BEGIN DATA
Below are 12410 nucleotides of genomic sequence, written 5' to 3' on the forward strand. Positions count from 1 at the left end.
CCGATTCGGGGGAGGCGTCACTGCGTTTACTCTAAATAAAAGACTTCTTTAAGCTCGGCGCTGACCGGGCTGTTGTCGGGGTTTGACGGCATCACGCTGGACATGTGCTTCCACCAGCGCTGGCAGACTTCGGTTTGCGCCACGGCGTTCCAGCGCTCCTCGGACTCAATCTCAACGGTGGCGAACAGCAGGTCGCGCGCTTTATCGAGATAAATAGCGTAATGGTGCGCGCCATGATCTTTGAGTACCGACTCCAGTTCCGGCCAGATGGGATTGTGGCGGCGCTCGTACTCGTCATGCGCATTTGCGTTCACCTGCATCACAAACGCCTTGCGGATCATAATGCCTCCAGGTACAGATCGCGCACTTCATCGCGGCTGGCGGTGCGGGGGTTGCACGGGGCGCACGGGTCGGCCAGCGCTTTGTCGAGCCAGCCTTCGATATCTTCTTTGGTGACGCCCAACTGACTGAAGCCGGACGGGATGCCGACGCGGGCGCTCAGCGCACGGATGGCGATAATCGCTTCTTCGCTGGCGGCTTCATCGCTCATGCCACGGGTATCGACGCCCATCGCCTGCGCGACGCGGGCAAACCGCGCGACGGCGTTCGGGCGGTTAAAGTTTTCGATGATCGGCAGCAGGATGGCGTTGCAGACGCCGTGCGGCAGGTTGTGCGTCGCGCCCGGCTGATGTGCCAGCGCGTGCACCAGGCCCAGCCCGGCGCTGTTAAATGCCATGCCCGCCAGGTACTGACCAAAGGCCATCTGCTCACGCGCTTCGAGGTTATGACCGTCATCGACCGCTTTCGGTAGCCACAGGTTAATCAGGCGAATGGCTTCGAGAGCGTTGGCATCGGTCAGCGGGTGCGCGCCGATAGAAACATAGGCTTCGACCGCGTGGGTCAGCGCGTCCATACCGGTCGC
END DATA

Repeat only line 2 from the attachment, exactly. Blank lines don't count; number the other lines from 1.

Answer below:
CCGATTCGGGGGAGGCGTCACTGCGTTTACTCTAAATAAAAGACTTCTTTAAGCTCGGCGCTGACCGGGCTGTTGTCGGGGTTTGACGGCATCACGCTGGACATGTGCTTCCACCAGCGCTGGCAGACTTCGGTTTGCGCCACGGCGTTCCAGCGCTCCTCGGACTCAATCTCAACGGTGGCGAACAGCAGGTCGCGCGCTTTATCGAGATAAATAGCGTAATGGTGCGCGCCATGATCTTTGAGTACCGACTCCAGTTCCGGCCAGATGGGATTGTGGCGGCGCTCGTACTCGTCATGCGCATTTGCGTTCACCTGCATCACAAACGCCTTGCGGATCATAATGCCTCCAGGTACAGATCGCGCACTTCATCGCGGCTGGCGGTGCGGGGGTTGCACGGGGCGCACGGGTCGGCCAGCGCTTTGTCGAGCCAGCCTTCGATATCTTCTTTGGTGACGCCCAACTGACTGAAGCCGGACGGGATGCCGACGCGGGCGCTCAGCGCACGGATGGCGATAATCGCTTCTTCGCTGGCGGCTTCATCGCTCATGCCACGGGTATCGACGCCCATCGCCTGCGCGACGCGGGCAAACCGCGCGACGGCGTTCGGGCGGTTAAAGTTTTCGATGATCGGCAGCAGGATGGCGTTGCAGACGCCGTGCGGCAGGTTGTGCGTCGCGCCCGGCTGATGTGCCAGCGCGTGCACCAGGCCCAGCCCGGCGCTGTTAAATGCCATGCCCGCCAGGTACTGACCAAAGGCCATCTGCTCACGCGCTTCGAGGTTATGACCGTCATCGACCGCTTTCGGTAGCCACAGGTTAATCAGGCGAATGGCTTCGAGAGCGTTGGCATCGGTCAGCGGGTGCGCGCCGATAGAAACATAGGCTTCGACCGCGTGGGTCAGCGCGTCCATACCGGTCGC